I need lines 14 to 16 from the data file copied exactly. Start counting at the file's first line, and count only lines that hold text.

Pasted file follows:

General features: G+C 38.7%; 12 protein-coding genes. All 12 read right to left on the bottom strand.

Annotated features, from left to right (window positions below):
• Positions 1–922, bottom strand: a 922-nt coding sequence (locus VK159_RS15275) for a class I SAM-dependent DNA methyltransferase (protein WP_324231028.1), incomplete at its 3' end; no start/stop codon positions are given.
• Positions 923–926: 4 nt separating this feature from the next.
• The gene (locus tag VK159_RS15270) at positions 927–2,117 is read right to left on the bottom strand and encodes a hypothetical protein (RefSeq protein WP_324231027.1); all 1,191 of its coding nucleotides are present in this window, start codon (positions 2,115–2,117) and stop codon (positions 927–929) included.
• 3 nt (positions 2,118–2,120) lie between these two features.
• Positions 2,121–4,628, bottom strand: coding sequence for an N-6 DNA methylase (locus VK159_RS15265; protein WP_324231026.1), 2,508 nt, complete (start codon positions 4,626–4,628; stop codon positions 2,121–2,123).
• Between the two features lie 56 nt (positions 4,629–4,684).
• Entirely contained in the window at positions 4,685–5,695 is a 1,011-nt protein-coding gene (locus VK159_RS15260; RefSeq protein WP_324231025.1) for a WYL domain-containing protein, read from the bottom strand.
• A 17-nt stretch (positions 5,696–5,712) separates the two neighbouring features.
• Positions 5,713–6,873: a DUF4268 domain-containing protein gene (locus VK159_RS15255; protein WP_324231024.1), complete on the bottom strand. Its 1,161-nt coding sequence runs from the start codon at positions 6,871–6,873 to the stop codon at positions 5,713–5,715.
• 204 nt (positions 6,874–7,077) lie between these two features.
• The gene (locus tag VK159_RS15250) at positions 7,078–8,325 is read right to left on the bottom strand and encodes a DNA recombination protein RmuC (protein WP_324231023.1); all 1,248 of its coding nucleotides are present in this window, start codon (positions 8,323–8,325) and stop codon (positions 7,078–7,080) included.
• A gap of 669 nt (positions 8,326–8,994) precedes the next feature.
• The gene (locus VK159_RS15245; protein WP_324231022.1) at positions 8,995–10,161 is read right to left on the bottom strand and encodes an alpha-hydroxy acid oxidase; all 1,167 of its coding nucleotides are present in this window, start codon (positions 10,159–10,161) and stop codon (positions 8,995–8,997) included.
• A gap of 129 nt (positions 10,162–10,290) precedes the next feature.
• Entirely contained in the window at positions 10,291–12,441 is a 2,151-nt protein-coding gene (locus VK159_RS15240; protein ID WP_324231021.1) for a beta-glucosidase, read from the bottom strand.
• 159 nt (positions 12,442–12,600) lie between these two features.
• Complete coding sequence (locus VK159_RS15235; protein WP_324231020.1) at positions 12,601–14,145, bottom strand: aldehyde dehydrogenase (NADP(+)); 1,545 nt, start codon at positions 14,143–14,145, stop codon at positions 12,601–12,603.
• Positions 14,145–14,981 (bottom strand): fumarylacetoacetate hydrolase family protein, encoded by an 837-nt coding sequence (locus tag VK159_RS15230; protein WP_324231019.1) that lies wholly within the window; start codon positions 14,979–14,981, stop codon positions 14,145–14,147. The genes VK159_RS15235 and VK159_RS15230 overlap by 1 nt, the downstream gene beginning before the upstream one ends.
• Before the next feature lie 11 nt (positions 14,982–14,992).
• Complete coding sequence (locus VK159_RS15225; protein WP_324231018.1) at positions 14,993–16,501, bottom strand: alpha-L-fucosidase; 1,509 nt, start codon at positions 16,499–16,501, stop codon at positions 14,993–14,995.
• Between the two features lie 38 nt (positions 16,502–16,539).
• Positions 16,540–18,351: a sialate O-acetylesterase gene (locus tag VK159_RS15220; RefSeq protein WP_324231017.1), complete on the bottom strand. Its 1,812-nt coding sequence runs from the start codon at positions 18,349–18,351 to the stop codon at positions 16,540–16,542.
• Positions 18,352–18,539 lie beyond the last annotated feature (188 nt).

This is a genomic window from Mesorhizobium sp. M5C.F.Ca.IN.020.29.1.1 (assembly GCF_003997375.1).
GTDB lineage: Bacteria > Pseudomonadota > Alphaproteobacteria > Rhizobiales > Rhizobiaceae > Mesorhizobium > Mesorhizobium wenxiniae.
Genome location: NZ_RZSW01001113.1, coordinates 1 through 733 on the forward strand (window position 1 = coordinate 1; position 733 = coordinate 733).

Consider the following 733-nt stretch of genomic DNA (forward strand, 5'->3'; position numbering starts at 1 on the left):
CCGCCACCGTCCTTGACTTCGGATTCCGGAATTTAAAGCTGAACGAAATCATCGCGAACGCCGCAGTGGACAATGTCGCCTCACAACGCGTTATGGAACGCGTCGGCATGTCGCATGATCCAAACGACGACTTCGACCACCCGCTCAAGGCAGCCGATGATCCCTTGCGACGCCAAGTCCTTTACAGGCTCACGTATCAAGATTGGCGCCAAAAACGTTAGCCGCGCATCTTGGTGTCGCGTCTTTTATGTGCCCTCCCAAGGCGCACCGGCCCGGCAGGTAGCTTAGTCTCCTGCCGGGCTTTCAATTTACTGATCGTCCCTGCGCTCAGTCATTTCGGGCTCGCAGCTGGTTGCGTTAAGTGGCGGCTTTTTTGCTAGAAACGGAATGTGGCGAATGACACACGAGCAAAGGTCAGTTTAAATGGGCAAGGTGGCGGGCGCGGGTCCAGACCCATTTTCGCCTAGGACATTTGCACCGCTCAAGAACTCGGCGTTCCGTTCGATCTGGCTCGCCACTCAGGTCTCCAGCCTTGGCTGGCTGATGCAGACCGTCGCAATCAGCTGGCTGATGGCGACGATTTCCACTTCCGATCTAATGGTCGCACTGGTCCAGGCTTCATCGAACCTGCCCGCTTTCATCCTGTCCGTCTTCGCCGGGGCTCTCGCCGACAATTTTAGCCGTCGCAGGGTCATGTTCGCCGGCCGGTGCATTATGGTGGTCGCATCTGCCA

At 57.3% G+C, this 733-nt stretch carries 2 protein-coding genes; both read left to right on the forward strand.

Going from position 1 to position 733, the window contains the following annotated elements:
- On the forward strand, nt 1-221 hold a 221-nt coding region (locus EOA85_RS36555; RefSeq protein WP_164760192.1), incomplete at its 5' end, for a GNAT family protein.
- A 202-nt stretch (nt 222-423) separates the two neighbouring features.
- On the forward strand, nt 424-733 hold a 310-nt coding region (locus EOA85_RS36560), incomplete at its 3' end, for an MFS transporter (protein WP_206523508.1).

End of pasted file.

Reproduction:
• A gap of 669 nt (positions 8,326–8,994) precedes the next feature.
• The gene (locus VK159_RS15245; protein WP_324231022.1) at positions 8,995–10,161 is read right to left on the bottom strand and encodes an alpha-hydroxy acid oxidase; all 1,167 of its coding nucleotides are present in this window, start codon (positions 10,159–10,161) and stop codon (positions 8,995–8,997) included.
• A gap of 129 nt (positions 10,162–10,290) precedes the next feature.